Bethel University-Saint Paul Top Questions

What's the most frustrating thing about your school?


The parking situation at my school is the most frustrating. There are too few parking spaces on campus for all of the commuting students. The amount of parking devoted to department guests is ridiculous. Most of the time those parking spaces are completely empty. My school automatically requires every commuting student to pay for a parking permit, charging my student account without my consent. They forget that some students don't require a parking permit, because they carpool or bike to school. My school should quit spending money on frivolous expenses and devote money to creating better parking solutions.


The most frustrating thing about Bethel would be the amount of time some professors belive you should spend on their class. Some professors expect you to spend too much time on their class than others. I have only run into this a few times, but it can be frustraiting when you have a heavy load.


The gym can be kind of busy at night.


The availibity of the gym on the weekends. It is not open sometimes.


Having to pay for school on my own and take out many loans, while the majority of people around you get their entire schooling paid for by their parents.


Because it is a "Private Christian School" it is always assumed that everyone there is a strong Christian. However, this is not always true. There are many people who struggle with their faith, but have to hide what they are actually feeling.


I have small frustrations being a new college student, but nothing that would cause me to transfer schools.


The most frustrating thing about Bethel is kindness that everyone has towards each other. Its not a bad thing, but having this be a Christian University everyone watches thier words which leads to miscommunications leaving out what people actually want to say to express thier ideas.


The most frustrating thing about my school is the cost. Bethel is great about doing whatever they can to make studying and living here affordable, and they do a great job. But books, meals, classes, and living do add up. I'd suggest looking in to as many scholarships and financial aid as possible. Things come together, and if God wants us here, he'll make it work out. The price can be stressful at times though.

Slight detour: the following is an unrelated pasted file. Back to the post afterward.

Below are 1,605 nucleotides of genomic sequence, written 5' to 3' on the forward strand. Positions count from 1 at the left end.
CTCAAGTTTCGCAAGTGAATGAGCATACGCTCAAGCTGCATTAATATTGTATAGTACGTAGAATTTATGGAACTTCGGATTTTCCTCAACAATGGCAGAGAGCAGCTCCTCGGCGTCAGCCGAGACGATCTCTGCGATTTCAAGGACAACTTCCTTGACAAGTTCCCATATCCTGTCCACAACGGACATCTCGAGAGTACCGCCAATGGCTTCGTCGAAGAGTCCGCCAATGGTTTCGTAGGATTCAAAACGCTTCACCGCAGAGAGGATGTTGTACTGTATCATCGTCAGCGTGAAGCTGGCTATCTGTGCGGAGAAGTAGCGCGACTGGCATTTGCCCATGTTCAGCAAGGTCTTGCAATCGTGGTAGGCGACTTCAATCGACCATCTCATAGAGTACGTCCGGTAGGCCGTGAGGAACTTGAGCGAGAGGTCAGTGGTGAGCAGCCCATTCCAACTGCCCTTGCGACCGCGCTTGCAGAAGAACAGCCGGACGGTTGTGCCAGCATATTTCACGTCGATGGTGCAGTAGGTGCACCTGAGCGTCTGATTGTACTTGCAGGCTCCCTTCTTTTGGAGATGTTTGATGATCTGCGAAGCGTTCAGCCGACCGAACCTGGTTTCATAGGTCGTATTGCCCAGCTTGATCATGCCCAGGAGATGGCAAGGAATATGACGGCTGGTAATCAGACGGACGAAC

There is a very touchy atmosphere surrounding minorities. The most prominent examples center around race and/or sexual orientation. Many students are conservative, but almost all are passive. The minorities (actually, small percentages of the minorities) feel slighted and expect the school to cater to them somewhat. As a result, there are often small issues that are blown out of proportion as the same students complain repeatedly about minor problems. Most of us don't mind people being gay, but we also don't want it to be grounds for faux-discrimination accusations.


The most frustrating thing about Bethel is that it is mostly higher class white evangelical Christians. There isn't much diversity. A lot of emphasis is put on looking good and being a Christian. Some people are seen as fake and hypocritical.


I do not get frustrated with my school, I appreciate everything my professors, president and everyone else on staff does for me.


Bethel University is a Christian school. One of the most frustrating things is living with people who say they are Christians but do not live out their faiths. This can be very disheartening at times. It can also make it difficult to stick to your own faith and personal values.


The lack of tasty food on the weekends.


They have horrible food on sunday nights in our dining center because not many people are actually at the school then.


I wish it offered more things to do on the weekends.


It is very expensive


Too many people wearing "masks", not being who they really are; it's the main thing that holds people back from building community.


Probably the most frustrating aspect of Bethel would be parking. Once you are allowed to park on campus, it can be quite difficult to find a spot at all during the times of 9am to 1pm during the week. If you're fortunate, someone will be leaving the same time you arrive and hopefully you can find a place to park. Several occasions I was late for class due to the lack of parking.


The school is connected to the Baptist General Conference. Sponsors and donors make sure that the university sticks with their values, which are often religiously conservative. Religious diversity on campus is extremely limited and spiritual seeking and questioning is pretty hard. I wish there were more options available. I've been trying to figure out what I really believe, and I've often (not always) had to look outside campus to find something I can believe in. On campus, the library is one place where seeking is actually pretty easy.


The most frustrating thing about my school is that almost everyone has the same faith. We mostly all believe in God; we are almost all Christians here. I think that it would be more interesting to go here if there were more diversity in the faith aspect. It would help me see what other people believe and learn more about other faiths. I think that this would both strengthen my worldview and open my eyes to be more accepting of other faiths.